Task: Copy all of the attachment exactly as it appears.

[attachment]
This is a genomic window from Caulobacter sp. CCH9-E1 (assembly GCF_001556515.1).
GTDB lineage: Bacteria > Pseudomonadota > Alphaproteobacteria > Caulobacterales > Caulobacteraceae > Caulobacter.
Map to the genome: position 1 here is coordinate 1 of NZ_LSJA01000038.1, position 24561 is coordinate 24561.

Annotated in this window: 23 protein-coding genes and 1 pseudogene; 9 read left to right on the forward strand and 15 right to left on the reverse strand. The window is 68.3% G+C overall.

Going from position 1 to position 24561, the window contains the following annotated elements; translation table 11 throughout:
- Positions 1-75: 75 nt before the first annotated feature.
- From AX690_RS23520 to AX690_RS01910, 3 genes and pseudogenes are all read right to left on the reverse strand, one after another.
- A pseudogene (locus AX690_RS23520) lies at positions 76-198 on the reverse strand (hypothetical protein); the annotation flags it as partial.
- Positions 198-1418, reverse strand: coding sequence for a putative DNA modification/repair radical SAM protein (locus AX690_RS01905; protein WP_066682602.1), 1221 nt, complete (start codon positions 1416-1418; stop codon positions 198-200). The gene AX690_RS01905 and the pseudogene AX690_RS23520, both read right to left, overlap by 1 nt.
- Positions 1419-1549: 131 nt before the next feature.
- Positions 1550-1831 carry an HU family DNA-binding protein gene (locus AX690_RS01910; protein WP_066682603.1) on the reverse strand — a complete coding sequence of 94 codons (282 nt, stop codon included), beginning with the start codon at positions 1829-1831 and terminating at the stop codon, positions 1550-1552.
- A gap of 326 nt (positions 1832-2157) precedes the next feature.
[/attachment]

This is a genomic window from Caulobacter sp. CCH9-E1 (assembly GCF_001556515.1).
GTDB lineage: Bacteria > Pseudomonadota > Alphaproteobacteria > Caulobacterales > Caulobacteraceae > Caulobacter.
Map to the genome: position 1 here is coordinate 1 of NZ_LSJA01000038.1, position 24561 is coordinate 24561.

Annotated in this window: 23 protein-coding genes and 1 pseudogene; 9 read left to right on the forward strand and 15 right to left on the reverse strand. The window is 68.3% G+C overall.

Going from position 1 to position 24561, the window contains the following annotated elements; translation table 11 throughout:
- Positions 1-75: 75 nt before the first annotated feature.
- From AX690_RS23520 to AX690_RS01910, 3 genes and pseudogenes are all read right to left on the reverse strand, one after another.
- A pseudogene (locus AX690_RS23520) lies at positions 76-198 on the reverse strand (hypothetical protein); the annotation flags it as partial.
- Positions 198-1418, reverse strand: coding sequence for a putative DNA modification/repair radical SAM protein (locus AX690_RS01905; protein WP_066682602.1), 1221 nt, complete (start codon positions 1416-1418; stop codon positions 198-200). The gene AX690_RS01905 and the pseudogene AX690_RS23520, both read right to left, overlap by 1 nt.
- Positions 1419-1549: 131 nt before the next feature.
- Positions 1550-1831 carry an HU family DNA-binding protein gene (locus AX690_RS01910; protein WP_066682603.1) on the reverse strand — a complete coding sequence of 94 codons (282 nt, stop codon included), beginning with the start codon at positions 1829-1831 and terminating at the stop codon, positions 1550-1552.
- A gap of 326 nt (positions 1832-2157) precedes the next feature.